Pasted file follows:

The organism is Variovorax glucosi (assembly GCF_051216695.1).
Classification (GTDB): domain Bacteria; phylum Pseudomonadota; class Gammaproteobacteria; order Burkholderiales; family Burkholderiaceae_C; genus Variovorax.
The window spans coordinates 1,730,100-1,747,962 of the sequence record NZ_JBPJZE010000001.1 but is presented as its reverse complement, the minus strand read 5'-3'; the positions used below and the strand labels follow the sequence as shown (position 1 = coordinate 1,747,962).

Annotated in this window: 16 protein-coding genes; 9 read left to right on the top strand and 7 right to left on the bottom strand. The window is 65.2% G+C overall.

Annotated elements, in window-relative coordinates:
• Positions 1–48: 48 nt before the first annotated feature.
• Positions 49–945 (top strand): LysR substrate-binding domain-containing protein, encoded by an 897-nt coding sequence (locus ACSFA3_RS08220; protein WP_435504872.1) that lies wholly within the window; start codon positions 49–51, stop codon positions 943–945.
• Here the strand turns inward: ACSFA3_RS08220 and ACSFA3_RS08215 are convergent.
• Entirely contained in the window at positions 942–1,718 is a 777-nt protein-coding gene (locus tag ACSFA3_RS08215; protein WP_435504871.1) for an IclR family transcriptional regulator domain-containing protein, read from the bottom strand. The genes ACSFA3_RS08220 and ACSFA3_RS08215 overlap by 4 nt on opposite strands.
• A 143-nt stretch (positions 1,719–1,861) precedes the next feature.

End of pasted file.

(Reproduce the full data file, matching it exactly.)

The organism is Variovorax glucosi (assembly GCF_051216695.1).
Classification (GTDB): domain Bacteria; phylum Pseudomonadota; class Gammaproteobacteria; order Burkholderiales; family Burkholderiaceae_C; genus Variovorax.
The window spans coordinates 1,730,100-1,747,962 of the sequence record NZ_JBPJZE010000001.1 but is presented as its reverse complement, the minus strand read 5'-3'; the positions used below and the strand labels follow the sequence as shown (position 1 = coordinate 1,747,962).

Annotated in this window: 16 protein-coding genes; 9 read left to right on the top strand and 7 right to left on the bottom strand. The window is 65.2% G+C overall.

Annotated elements, in window-relative coordinates:
• Positions 1–48: 48 nt before the first annotated feature.
• Positions 49–945 (top strand): LysR substrate-binding domain-containing protein, encoded by an 897-nt coding sequence (locus ACSFA3_RS08220; protein WP_435504872.1) that lies wholly within the window; start codon positions 49–51, stop codon positions 943–945.
• Here the strand turns inward: ACSFA3_RS08220 and ACSFA3_RS08215 are convergent.
• Entirely contained in the window at positions 942–1,718 is a 777-nt protein-coding gene (locus tag ACSFA3_RS08215; protein WP_435504871.1) for an IclR family transcriptional regulator domain-containing protein, read from the bottom strand. The genes ACSFA3_RS08220 and ACSFA3_RS08215 overlap by 4 nt on opposite strands.
• A 143-nt stretch (positions 1,719–1,861) precedes the next feature.